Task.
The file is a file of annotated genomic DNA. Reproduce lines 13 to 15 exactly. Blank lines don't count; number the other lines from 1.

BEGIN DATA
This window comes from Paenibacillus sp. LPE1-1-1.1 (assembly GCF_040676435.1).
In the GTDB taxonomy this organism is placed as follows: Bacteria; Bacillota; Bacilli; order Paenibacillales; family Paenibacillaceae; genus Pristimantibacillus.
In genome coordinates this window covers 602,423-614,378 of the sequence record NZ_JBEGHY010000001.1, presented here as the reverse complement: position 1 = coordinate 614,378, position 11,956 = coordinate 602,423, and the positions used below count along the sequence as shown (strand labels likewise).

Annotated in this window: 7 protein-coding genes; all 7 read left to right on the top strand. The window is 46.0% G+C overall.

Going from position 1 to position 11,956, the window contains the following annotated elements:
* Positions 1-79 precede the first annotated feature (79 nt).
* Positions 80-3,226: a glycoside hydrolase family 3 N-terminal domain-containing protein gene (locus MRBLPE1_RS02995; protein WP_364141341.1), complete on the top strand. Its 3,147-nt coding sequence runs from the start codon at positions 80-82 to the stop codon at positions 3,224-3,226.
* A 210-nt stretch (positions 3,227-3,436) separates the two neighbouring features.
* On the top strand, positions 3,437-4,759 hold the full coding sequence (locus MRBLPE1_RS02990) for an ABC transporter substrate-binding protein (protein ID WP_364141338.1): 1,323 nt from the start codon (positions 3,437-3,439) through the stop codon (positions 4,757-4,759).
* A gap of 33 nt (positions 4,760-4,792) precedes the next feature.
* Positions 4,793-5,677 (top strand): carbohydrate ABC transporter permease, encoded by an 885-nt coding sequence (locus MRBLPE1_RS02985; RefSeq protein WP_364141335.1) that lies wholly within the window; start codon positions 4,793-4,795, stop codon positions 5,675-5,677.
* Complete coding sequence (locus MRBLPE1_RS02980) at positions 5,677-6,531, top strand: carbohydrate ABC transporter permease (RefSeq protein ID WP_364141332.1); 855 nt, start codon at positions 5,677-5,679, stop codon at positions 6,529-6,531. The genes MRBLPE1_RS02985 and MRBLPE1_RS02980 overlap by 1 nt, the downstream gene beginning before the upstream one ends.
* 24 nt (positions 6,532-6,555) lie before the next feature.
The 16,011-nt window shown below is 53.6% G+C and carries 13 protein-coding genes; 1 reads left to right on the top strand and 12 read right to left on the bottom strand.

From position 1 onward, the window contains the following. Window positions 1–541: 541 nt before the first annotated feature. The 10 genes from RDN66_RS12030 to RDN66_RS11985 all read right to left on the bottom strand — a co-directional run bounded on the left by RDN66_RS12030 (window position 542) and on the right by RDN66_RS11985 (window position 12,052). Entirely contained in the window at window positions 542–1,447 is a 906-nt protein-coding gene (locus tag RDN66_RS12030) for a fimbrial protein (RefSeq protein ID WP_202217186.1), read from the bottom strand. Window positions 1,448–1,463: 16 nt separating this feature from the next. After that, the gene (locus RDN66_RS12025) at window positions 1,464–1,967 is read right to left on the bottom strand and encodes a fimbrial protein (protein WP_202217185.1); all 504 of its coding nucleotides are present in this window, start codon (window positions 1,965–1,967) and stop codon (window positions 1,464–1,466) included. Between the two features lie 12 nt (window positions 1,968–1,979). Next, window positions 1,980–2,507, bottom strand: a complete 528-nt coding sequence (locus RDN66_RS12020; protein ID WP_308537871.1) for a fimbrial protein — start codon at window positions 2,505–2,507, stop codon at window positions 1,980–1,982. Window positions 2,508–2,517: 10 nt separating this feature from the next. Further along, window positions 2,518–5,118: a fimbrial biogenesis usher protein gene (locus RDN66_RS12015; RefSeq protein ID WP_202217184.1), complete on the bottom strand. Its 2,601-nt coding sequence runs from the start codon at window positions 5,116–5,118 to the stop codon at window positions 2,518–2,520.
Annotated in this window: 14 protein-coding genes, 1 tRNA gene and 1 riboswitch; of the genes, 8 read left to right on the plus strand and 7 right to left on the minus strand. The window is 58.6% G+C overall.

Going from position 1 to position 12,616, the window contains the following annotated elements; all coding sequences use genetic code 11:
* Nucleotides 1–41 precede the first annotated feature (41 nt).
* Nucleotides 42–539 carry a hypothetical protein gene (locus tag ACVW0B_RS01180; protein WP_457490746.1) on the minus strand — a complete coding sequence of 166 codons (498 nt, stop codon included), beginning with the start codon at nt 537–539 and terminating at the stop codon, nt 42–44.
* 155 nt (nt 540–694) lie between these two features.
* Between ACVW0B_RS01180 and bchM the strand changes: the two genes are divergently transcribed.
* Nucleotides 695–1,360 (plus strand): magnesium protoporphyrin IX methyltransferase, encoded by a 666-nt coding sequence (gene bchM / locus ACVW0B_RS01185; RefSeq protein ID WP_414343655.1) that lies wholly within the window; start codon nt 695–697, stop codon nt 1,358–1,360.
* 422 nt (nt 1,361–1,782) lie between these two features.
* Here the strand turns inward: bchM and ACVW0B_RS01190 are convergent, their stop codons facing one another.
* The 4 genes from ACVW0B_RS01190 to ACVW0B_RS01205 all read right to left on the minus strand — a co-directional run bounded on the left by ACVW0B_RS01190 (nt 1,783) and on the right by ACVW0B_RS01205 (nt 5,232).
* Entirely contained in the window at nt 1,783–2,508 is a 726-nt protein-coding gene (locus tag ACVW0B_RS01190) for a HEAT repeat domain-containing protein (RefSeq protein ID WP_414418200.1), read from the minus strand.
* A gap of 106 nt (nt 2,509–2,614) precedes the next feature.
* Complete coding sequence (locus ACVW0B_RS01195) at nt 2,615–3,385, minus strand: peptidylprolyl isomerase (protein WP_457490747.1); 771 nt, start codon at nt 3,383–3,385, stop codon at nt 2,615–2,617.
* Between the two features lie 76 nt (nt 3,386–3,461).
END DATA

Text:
* 24 nt (positions 6,532-6,555) lie before the next feature.
The 16,011-nt window shown below is 53.6% G+C and carries 13 protein-coding genes; 1 reads left to right on the top strand and 12 read right to left on the bottom strand.

From position 1 onward, the window contains the following. Window positions 1–541: 541 nt before the first annotated feature. The 10 genes from RDN66_RS12030 to RDN66_RS11985 all read right to left on the bottom strand — a co-directional run bounded on the left by RDN66_RS12030 (window position 542) and on the right by RDN66_RS11985 (window position 12,052). Entirely contained in the window at window positions 542–1,447 is a 906-nt protein-coding gene (locus tag RDN66_RS12030) for a fimbrial protein (RefSeq protein ID WP_202217186.1), read from the bottom strand. Window positions 1,448–1,463: 16 nt separating this feature from the next. After that, the gene (locus RDN66_RS12025) at window positions 1,464–1,967 is read right to left on the bottom strand and encodes a fimbrial protein (protein WP_202217185.1); all 504 of its coding nucleotides are present in this window, start codon (window positions 1,965–1,967) and stop codon (window positions 1,464–1,466) included. Between the two features lie 12 nt (window positions 1,968–1,979). Next, window positions 1,980–2,507, bottom strand: a complete 528-nt coding sequence (locus RDN66_RS12020; protein ID WP_308537871.1) for a fimbrial protein — start codon at window positions 2,505–2,507, stop codon at window positions 1,980–1,982. Window positions 2,508–2,517: 10 nt separating this feature from the next. Further along, window positions 2,518–5,118: a fimbrial biogenesis usher protein gene (locus RDN66_RS12015; RefSeq protein ID WP_202217184.1), complete on the bottom strand. Its 2,601-nt coding sequence runs from the start codon at window positions 5,116–5,118 to the stop codon at window positions 2,518–2,520.